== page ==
Data science, machine learning and AI: do you know the difference?
29 January 2018 | Written by Filippo Scorza
I like to speak clearly so, let’s cut to the chace and let’s summarize the differences:
- Data science produces “insights” that allows understanding data
- Machine learning makes predictions
- Artificial intelligence produces actions
Wait, I would like to go beyond mere pure definitions and give you insights for each of these topics
No, nothing too difficult, I promise!
Data science stands out from Machine Learning (ML) because its goal is basically human: acquire knowledge and understanding.
Understanding can be divided into three perspectives:
- Descriptive: “the average customer of our e-commerce has a 70% probability of future purchase”
- Exploration: “customer B has a different service renewal rate than customer A”
- Random: “in a random test it has been shown that customer service B users renew the service more frequently than those of customer service A “
In Data Science it seems that the human being is always involved unlike the ML and the AI (not including the developers, obviously!).
So, Data Science produces graphs, analysis, linear regressions and embraces statistics having a considerable amount of data available.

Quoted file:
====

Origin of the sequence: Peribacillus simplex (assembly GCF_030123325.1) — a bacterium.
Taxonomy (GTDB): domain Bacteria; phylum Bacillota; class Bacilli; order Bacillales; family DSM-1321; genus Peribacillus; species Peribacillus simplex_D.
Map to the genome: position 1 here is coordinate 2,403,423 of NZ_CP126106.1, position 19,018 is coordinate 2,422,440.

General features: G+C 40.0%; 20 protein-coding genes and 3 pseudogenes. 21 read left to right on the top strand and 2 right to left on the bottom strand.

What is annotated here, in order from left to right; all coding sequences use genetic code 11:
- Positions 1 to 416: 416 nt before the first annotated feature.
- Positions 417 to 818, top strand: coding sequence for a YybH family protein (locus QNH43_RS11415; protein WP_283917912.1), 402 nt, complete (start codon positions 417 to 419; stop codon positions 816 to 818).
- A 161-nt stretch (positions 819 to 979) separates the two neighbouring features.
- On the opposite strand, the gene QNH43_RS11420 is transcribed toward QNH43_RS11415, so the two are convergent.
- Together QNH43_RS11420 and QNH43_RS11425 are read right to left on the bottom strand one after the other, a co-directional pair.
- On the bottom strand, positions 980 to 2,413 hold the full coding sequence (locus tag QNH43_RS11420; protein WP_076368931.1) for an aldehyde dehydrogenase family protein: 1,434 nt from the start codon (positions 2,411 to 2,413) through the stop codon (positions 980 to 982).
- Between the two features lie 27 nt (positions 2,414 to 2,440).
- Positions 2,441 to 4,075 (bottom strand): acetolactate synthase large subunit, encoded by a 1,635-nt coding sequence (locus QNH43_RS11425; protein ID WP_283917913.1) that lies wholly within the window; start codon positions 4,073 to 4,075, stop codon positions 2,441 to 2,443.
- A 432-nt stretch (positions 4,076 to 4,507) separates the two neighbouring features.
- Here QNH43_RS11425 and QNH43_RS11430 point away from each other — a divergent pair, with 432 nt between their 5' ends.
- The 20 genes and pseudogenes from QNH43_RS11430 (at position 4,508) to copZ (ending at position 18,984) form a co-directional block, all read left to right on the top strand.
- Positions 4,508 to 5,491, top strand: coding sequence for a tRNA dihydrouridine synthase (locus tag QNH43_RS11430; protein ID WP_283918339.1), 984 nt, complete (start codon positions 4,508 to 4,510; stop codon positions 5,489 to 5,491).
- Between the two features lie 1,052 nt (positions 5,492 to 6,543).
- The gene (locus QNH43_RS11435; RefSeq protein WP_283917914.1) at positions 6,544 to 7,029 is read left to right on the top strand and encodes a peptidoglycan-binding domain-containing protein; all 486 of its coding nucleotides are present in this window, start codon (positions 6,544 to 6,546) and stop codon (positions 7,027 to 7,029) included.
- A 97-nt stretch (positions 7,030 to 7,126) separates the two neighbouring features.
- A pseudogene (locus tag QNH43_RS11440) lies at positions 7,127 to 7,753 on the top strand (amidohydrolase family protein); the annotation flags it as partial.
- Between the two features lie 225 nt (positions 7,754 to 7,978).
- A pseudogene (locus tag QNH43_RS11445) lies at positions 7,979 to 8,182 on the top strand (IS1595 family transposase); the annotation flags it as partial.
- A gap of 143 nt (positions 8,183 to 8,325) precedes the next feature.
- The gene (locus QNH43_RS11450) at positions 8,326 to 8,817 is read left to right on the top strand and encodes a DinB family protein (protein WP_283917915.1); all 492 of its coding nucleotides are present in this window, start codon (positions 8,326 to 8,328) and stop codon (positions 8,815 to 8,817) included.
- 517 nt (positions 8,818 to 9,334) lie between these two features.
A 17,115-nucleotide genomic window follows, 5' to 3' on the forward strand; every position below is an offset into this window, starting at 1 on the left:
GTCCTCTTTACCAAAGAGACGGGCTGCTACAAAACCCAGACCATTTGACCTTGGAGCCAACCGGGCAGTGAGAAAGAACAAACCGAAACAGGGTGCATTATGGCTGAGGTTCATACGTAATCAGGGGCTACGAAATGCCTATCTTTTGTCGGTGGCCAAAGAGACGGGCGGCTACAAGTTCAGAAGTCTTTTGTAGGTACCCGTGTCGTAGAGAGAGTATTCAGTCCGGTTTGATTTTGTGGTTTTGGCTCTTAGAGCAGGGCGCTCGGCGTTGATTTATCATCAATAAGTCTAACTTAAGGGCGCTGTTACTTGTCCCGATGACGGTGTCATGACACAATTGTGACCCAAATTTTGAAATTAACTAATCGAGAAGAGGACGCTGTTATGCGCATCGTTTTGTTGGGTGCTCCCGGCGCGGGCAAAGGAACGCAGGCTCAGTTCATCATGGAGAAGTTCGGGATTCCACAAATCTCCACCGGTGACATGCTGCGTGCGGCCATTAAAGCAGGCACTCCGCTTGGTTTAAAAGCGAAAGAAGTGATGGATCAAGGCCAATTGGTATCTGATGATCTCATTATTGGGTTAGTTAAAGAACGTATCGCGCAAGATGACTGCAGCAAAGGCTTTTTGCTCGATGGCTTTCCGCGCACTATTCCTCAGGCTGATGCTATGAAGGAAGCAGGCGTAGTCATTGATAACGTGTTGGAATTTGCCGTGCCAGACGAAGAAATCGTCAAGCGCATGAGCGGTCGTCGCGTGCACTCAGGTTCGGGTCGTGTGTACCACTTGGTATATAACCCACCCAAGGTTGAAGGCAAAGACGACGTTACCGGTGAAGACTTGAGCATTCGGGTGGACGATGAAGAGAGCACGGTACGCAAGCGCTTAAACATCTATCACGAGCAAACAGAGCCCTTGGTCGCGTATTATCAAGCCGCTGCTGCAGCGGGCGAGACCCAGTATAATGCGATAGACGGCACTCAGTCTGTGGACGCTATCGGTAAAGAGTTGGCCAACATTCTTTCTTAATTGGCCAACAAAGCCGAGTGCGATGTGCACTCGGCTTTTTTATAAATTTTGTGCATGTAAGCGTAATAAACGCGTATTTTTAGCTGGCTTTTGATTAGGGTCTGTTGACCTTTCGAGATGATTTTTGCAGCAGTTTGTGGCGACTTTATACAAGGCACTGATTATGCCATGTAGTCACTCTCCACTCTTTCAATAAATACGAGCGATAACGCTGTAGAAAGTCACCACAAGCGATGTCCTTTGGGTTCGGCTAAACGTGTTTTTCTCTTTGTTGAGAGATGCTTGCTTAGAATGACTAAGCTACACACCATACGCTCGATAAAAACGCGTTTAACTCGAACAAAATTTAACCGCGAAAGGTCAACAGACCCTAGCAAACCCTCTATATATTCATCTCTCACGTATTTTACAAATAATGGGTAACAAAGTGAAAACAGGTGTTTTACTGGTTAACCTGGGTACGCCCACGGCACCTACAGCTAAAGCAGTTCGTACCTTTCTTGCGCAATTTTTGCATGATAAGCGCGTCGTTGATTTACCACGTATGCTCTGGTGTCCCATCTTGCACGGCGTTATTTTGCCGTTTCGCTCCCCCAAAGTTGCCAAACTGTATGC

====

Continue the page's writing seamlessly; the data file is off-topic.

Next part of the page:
That’s why we can say data are the new petroleum: because they allow us to understand and define the profiles of users, the market’s trend, and the economy.
Machine Learning provides predictions.
If you give an X instance with certain characteristics, machine learning can calculate the Y type predictions.
Ok, I know that’s not so clear.
Another example: if we provide machine learning all medical and health data and reports of 100.000 individuals with similar characteristics, machine learning will be able to predict, more or less accurately, if a new patient with similar characteristics can be subject to some form of the disease.
Or another one: if we give to a machine learning, all the computer chess games data, it will be able, not only to play but also, to make predictions about the possible future moves of the opponent.
We should imagine ML as a neutral algorithm that, thanks to autonomous or assisted learning, will learn everything.
Artificial intelligence produces actions.
AI is an autonomous agent but, in order to give a more clear definition, we have to compare it with machine learning.
For example, let’s suppose that a self-driving car should learn how to recognize the “stop” road sign.
To train the ML we have to build a dataset of millions of photos of roadside objects and we have to write an algorithm (imaging recognition) to predict which of them contain the stop signal. Once our car is able to recognize the stop signs, it will have to decide when to hit the brakes.
Timing, road conditions (dry or wet) and unexpected events are all part of the theory of control: and that’s why artificial intelligence can make a difference.
Basically, artificial intelligence will be able to make decisions autonomously.